I've been looking at the numbers and I wouldn't call Pennsylvania a "major battleground state." A battleground/swing state is technically defined as a state where the two candidates are with 5 points of each other. The Pennsylvania polls today show Obama ahead by 6 points.

(This was an average I took of seven polls here. [I'm not sure yet how reliable an election blog RealClearPolitics is, I heard it leans Republican and it's linked to alot of Republican blogs, some of which seem less than even-handed. :-P] The spread was pretty wide with one poll in that average showing Obama ahead by only four points and another poll showing him ahead in PA by fourteen points. The +14 point lead poll might be an outlier, but then again might not. In any case, McCain has his work cut out for him.)

This 6 point lead would technically make PA leaning Dem rather than a swing state. But for damned sure, neither candidate is resting on his laurels here. McCain is desperate to flip PA (it hasnt gone Republican since 1988) and he might be able to pull it off, but there's no question he's got his work cut out for him in this state.

Just saying.
"I am unworthy of any respect. True story." -Brulan

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Gnomerman
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Post by Gnomerman » Sun Nov 02, 2008 7:13 pm

i hope you guys realize that polls are mostly garbage, because such small groups are polled, and you can poll a group in a state to say what you want. its just like the majority of statistics, the results come out how whoever is funding them wants them to.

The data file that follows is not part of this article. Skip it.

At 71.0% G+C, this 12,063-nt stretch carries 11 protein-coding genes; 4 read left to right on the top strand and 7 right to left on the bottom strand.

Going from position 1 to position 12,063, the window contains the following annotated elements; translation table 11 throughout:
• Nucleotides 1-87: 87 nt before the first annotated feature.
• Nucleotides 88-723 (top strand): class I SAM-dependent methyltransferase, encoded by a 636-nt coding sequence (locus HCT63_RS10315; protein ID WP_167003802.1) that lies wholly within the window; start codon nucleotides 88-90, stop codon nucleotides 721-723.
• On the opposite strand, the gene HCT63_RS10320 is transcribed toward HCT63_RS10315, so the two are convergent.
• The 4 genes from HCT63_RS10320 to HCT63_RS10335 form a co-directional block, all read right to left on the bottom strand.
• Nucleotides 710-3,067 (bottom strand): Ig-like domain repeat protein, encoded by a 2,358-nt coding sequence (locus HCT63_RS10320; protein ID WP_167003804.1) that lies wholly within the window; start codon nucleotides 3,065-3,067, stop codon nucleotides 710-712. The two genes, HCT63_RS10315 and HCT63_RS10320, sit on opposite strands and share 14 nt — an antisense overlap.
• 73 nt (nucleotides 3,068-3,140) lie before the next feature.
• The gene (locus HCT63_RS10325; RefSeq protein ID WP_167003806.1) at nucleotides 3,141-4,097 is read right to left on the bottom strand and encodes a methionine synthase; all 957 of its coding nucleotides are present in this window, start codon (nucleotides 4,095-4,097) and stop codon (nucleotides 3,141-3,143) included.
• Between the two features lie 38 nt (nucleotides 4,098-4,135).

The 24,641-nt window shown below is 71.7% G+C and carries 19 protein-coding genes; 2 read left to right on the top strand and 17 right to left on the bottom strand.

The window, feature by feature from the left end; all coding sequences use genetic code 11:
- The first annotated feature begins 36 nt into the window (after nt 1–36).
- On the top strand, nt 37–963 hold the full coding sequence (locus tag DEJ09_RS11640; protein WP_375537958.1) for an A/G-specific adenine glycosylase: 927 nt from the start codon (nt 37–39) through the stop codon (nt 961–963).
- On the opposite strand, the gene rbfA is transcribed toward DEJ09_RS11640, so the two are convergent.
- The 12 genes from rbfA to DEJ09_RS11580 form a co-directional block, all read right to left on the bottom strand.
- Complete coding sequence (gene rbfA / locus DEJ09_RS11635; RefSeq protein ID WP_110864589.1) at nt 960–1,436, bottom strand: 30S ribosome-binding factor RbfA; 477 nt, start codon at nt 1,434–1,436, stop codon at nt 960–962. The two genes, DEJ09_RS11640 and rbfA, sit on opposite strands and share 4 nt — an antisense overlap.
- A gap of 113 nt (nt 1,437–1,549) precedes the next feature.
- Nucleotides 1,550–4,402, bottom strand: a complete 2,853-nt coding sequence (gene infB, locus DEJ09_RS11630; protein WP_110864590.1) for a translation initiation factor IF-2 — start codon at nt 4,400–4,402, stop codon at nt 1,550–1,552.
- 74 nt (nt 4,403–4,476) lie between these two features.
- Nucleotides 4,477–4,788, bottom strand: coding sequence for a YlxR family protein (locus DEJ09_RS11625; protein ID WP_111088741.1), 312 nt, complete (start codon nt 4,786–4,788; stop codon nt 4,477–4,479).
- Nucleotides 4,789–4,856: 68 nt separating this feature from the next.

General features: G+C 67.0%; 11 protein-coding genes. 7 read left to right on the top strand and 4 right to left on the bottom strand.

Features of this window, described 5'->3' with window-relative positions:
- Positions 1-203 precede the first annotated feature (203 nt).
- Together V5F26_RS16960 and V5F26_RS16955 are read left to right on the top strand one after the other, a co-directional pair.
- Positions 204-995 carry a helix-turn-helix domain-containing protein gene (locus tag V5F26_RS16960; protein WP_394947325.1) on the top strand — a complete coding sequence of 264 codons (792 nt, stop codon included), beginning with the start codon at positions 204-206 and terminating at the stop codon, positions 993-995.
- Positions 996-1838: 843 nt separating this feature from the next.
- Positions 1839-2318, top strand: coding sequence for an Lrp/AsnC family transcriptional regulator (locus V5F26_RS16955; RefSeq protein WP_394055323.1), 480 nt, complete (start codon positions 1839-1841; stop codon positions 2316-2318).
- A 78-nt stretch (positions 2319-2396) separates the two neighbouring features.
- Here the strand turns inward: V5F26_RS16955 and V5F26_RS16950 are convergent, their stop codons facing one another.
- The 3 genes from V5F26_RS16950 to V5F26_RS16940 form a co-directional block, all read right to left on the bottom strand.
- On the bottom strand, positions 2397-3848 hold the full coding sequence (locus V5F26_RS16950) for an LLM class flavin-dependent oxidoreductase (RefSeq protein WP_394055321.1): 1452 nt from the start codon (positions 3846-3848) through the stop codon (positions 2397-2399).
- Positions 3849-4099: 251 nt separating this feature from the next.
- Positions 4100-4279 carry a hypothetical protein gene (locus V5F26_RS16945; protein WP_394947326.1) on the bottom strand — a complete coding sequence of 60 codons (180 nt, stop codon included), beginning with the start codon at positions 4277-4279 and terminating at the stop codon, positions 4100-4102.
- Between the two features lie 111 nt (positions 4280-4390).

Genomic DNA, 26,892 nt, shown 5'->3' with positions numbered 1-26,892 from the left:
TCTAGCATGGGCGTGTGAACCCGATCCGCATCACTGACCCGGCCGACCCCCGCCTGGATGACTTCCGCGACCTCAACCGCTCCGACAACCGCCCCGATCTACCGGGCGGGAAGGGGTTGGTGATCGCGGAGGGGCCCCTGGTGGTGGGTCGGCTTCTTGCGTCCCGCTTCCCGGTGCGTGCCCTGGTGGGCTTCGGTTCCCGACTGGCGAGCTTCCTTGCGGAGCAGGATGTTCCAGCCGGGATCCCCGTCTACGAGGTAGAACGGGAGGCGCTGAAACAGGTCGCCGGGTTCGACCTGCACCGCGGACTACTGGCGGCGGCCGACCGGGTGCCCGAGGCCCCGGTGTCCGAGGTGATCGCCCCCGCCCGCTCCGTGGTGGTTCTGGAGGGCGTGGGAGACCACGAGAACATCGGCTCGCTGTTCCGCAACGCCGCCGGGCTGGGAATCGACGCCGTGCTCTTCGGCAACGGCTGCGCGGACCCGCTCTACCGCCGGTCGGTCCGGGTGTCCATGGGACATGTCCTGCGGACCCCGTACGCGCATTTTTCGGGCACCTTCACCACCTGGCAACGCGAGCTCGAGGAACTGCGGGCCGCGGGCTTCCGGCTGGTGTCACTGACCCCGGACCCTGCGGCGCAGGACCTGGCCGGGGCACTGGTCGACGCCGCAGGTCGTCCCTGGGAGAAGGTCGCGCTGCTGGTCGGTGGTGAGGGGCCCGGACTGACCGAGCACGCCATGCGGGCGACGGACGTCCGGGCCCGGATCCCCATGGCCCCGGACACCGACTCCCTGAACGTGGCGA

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Palehorse
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Post by Palehorse » Sun Nov 02, 2008 8:53 pm

eh it depends gnomer. the sample size *can* matter to a certain extent because obviously assuming you have a representative sample, 500 responses > 50 responses. wording of a question as well as the timing can also affect poll results (ie. people respond differently to characterizing the estate tax as a "death tax", as are asking someone before/after a major crisis or headline which can skew perceptions).

that said, interest groups and politicians use polls, and while the results may be unpleasant, they have to be at least somewhat useful for people to make use of them. And polls have come a long way since the famous Literary Digest poll that predicted a Dewey landslide, when the actual result was a Truman victory.